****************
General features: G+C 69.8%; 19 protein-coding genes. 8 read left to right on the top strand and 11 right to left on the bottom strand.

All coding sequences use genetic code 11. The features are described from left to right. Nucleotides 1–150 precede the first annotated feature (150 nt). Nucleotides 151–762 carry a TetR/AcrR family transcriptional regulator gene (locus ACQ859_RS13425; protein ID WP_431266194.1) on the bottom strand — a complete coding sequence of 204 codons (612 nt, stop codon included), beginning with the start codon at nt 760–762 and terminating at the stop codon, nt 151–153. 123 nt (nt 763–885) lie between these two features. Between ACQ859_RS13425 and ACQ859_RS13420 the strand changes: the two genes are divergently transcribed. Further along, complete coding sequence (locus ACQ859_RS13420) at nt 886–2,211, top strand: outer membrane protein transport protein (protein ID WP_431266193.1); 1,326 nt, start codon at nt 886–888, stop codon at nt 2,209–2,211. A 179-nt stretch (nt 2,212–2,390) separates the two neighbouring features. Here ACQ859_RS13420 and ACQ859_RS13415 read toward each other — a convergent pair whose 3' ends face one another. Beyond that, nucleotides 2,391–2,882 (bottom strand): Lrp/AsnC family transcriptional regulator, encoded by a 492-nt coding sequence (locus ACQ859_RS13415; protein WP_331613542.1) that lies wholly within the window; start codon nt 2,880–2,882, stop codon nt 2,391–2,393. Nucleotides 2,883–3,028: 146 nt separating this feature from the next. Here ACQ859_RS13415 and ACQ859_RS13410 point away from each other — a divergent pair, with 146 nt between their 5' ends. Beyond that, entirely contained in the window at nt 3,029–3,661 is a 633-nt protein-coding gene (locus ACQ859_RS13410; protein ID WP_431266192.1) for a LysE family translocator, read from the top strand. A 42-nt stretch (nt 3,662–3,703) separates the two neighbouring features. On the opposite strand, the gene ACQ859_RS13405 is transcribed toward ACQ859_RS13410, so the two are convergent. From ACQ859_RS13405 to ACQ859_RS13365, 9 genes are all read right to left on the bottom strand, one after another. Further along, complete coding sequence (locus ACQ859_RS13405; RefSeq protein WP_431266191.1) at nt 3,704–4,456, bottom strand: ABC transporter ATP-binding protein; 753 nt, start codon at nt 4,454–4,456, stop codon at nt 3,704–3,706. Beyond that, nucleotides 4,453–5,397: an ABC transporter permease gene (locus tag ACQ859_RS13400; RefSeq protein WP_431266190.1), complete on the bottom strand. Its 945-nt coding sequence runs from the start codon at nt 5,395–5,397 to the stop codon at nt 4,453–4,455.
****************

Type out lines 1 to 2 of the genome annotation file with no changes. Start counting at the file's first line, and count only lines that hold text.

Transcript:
General features: G+C 69.8%; 19 protein-coding genes. 8 read left to right on the top strand and 11 right to left on the bottom strand.

All coding sequences use genetic code 11. The features are described from left to right. Nucleotides 1–150 precede the first annotated feature (150 nt). Nucleotides 151–762 carry a TetR/AcrR family transcriptional regulator gene (locus ACQ859_RS13425; protein ID WP_431266194.1) on the bottom strand — a complete coding sequence of 204 codons (612 nt, stop codon included), beginning with the start codon at nt 760–762 and terminating at the stop codon, nt 151–153. 123 nt (nt 763–885) lie between these two features. Between ACQ859_RS13425 and ACQ859_RS13420 the strand changes: the two genes are divergently transcribed. Further along, complete coding sequence (locus ACQ859_RS13420) at nt 886–2,211, top strand: outer membrane protein transport protein (protein ID WP_431266193.1); 1,326 nt, start codon at nt 886–888, stop codon at nt 2,209–2,211. A 179-nt stretch (nt 2,212–2,390) separates the two neighbouring features. Here ACQ859_RS13420 and ACQ859_RS13415 read toward each other — a convergent pair whose 3' ends face one another. Beyond that, nucleotides 2,391–2,882 (bottom strand): Lrp/AsnC family transcriptional regulator, encoded by a 492-nt coding sequence (locus ACQ859_RS13415; protein WP_331613542.1) that lies wholly within the window; start codon nt 2,880–2,882, stop codon nt 2,391–2,393. Nucleotides 2,883–3,028: 146 nt separating this feature from the next. Here ACQ859_RS13415 and ACQ859_RS13410 point away from each other — a divergent pair, with 146 nt between their 5' ends. Beyond that, entirely contained in the window at nt 3,029–3,661 is a 633-nt protein-coding gene (locus ACQ859_RS13410; protein ID WP_431266192.1) for a LysE family translocator, read from the top strand. A 42-nt stretch (nt 3,662–3,703) separates the two neighbouring features. On the opposite strand, the gene ACQ859_RS13405 is transcribed toward ACQ859_RS13410, so the two are convergent. From ACQ859_RS13405 to ACQ859_RS13365, 9 genes are all read right to left on the bottom strand, one after another. Further along, complete coding sequence (locus ACQ859_RS13405; RefSeq protein WP_431266191.1) at nt 3,704–4,456, bottom strand: ABC transporter ATP-binding protein; 753 nt, start codon at nt 4,454–4,456, stop codon at nt 3,704–3,706. Beyond that, nucleotides 4,453–5,397: an ABC transporter permease gene (locus tag ACQ859_RS13400; RefSeq protein WP_431266190.1), complete on the bottom strand. Its 945-nt coding sequence runs from the start codon at nt 5,395–5,397 to the stop codon at nt 4,453–4,455.